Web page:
Until the Mackinac Bridge was built, the UP was only accessible by ferry and due to the weather in the Straits of Mackinac, the ferry could be shut down for lengthy periods of time.  Though the peninsula is connected to Wisconsin, cities like Sault Ste Marie were far from that border.

Be sure to have a Yooper bar while you are in the UP – you will find them at most gas stations.

The Edmund Fitzgerald and Whitefish Point

Those who grew up in 60s and 70s without doubt remember the song The Wreck of the Edmund Fitzgerald by Gordon Lightfoot.  That song commemorates one of the bigger Great Lakes shipping disasters of all time.   The Fitzgerald sank off Whitefish Point in a massive storm on Lake Superior on November 10, 1975.  Storms on Superior can be like hurricanes with waves so large that back in the 19th century, ships would actually be hurled out of the lake and onto shore.  The Fitzgerald sank in 80 mph winds with 25 foot waves.

According to the story, the lighthouse at Whitefish Point has been lit every night for the last 150 years since it was built in 1849 – except for the night that the Fitzgerald went down when it supposedly failed.  Theories abound to the reason for the wreck.  Needless to say, the Whitefish Point area has the largest number of shipwrecks on Superior which is saying something.  The entire area derives the nickname “Shipwreck Coast” or the “Graveyard of the Great Lakes” for this reason.  Today, the Great Lakes Shipwreck Museum is located at Whitefish Point where the bell from the Fitzgerald is a Memorial to the 29 dead.  On the ride, lunch will be provided so that you have a few minutes to savor this most historic area.

 

Taquamenon Falls

After Niagra and Cohoes, Taquamenon Falls is the biggest falls east of the Mississippi.  If you are fan of Longfellow, this is where Hiawatha built  the canoe together in Song of Hiawatha.  The waters are slightly brown from tannins that they pick up in the many cedar swamps in the area.  The falls are over 200 ft across with a vertical drop of 50 feet.

You will pass this area after Whitefish Point.  There is a brewery pub located there that would make for an excellent place for a sit down.  The brewery is a very short walk from the falls itself.

Though the clock is ticking, Day 3 has only a little under 300k and is relatively flat.  If you can build up a good time cushion, here and Whitefish Point are excellent places to have a few minutes off the bike to enjoy serious scenery.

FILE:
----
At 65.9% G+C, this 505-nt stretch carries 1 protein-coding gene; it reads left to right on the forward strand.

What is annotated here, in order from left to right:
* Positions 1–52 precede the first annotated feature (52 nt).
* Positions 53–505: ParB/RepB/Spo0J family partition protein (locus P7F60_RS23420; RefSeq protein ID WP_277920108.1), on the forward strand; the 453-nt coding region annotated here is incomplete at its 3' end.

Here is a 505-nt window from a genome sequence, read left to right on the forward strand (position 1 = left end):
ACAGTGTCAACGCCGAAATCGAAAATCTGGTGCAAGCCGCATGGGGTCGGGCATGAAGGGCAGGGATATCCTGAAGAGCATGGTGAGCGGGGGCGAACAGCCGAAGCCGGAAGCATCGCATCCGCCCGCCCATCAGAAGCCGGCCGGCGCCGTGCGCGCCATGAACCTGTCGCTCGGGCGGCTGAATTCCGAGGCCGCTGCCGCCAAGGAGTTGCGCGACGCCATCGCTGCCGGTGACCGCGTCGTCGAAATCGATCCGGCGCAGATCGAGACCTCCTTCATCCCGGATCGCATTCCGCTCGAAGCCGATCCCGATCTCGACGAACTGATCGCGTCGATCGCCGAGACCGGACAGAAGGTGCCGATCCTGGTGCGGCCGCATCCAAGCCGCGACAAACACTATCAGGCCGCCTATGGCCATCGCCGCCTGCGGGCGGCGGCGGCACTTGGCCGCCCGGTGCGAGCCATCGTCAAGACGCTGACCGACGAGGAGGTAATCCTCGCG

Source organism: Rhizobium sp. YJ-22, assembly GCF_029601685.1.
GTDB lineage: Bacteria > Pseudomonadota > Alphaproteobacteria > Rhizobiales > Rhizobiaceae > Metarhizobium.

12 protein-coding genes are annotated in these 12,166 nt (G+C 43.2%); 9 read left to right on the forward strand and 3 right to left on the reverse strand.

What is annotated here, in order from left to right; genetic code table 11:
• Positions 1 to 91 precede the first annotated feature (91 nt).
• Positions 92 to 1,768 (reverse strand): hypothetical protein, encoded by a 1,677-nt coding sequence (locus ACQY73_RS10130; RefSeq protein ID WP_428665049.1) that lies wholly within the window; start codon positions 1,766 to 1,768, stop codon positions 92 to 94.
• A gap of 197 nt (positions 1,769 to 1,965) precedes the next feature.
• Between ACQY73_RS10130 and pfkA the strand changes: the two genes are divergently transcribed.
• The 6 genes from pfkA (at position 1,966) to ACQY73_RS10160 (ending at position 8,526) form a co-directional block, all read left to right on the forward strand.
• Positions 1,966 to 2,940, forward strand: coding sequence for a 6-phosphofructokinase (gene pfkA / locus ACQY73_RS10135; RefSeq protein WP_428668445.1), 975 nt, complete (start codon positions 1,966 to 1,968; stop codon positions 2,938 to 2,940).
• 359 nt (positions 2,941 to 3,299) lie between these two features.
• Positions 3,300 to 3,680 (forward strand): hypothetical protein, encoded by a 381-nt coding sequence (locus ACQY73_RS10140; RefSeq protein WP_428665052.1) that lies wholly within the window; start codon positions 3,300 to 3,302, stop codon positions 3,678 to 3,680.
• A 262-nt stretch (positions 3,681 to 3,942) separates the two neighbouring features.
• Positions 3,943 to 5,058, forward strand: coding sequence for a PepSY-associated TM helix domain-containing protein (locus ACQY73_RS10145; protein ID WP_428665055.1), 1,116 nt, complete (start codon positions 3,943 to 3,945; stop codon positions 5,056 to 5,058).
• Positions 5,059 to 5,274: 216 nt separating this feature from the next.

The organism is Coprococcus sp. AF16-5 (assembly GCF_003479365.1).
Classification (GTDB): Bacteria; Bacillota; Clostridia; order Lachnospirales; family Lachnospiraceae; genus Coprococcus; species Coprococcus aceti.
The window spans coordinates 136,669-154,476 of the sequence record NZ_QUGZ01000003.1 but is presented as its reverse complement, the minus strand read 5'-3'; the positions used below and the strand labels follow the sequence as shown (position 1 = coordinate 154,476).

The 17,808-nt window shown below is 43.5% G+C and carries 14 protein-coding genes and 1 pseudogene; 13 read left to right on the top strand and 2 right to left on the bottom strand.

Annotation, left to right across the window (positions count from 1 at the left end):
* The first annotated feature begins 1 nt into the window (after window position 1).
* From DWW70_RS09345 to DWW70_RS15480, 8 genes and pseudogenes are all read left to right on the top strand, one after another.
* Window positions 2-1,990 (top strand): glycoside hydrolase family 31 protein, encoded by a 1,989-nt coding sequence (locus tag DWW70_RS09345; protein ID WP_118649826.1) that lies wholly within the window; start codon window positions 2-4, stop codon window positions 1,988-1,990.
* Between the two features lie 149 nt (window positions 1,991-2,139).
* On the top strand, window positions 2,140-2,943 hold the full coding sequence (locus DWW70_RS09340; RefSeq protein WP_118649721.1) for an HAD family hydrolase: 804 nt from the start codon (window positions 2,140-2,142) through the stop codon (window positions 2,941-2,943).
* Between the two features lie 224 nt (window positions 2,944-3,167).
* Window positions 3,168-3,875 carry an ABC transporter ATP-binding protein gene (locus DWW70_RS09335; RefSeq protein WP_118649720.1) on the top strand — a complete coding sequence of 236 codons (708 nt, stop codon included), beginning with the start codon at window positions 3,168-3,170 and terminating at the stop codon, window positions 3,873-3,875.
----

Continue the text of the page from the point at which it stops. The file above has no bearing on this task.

The Great Peshtigo Fire

October 8, 1871 was the day of the Great Chicago Fire – many people are aware of that.  But the exact same day was also the day of the Great Peshtigo Fire which killed many more people and laid waste to most of the territory our ride covers on BOTH Days 3 & 4.

During the days of the lumber barons, Peshtigo was a large city full of sawmills.  The summer of 1871 was unusually hot and dry and at some point, a fire started in the piles of sawdust all over the town.  The exact cause is unknown and theories abound from comets to arson.The fire covered over 2,400 square miles!  The extent of the fire was so great that no records remained to compare and many were burnt to ash with no one left to notice they were gone.  An estimated 1,200 to 2,400 people lost their lives.

You will pass through Peshtigo and the tribute to the fire on the ride on Day 3.

 

 

Wisconsin Cheese

Though Wisconsin is famous for cheese, it actually produces more cheese than just about anyone else.  In 2017, 3.1 BILLION pounds of cheese was produced in Wisconsin, which was about 26% of all the cheese produced in the US).  That is a bunch of cheese!

There are about 600 different kinds of cheese made, and you certainly can’t sample them all in one visit.  However, you will at least get some opportunity to put a dent in the number during this ride.  Two of our info controls stop at small cheese factories in Door County.  There is Scray Cheese! which you should be riding by on the morning of Day 4.  Hopefully, they will be open, though it is a Sunday.  If we miss them, you will have another opportunity at Renards Cheese, home of Cheesy Potato Soup, one of the very finest rando foods of all time.

The very roads you ride on are the gift of the dairy industry.  Wisconsin has some of the best cycling in the US due to the industry that paved almost every tiny road so that dairy trucks could easily make it to the various farms.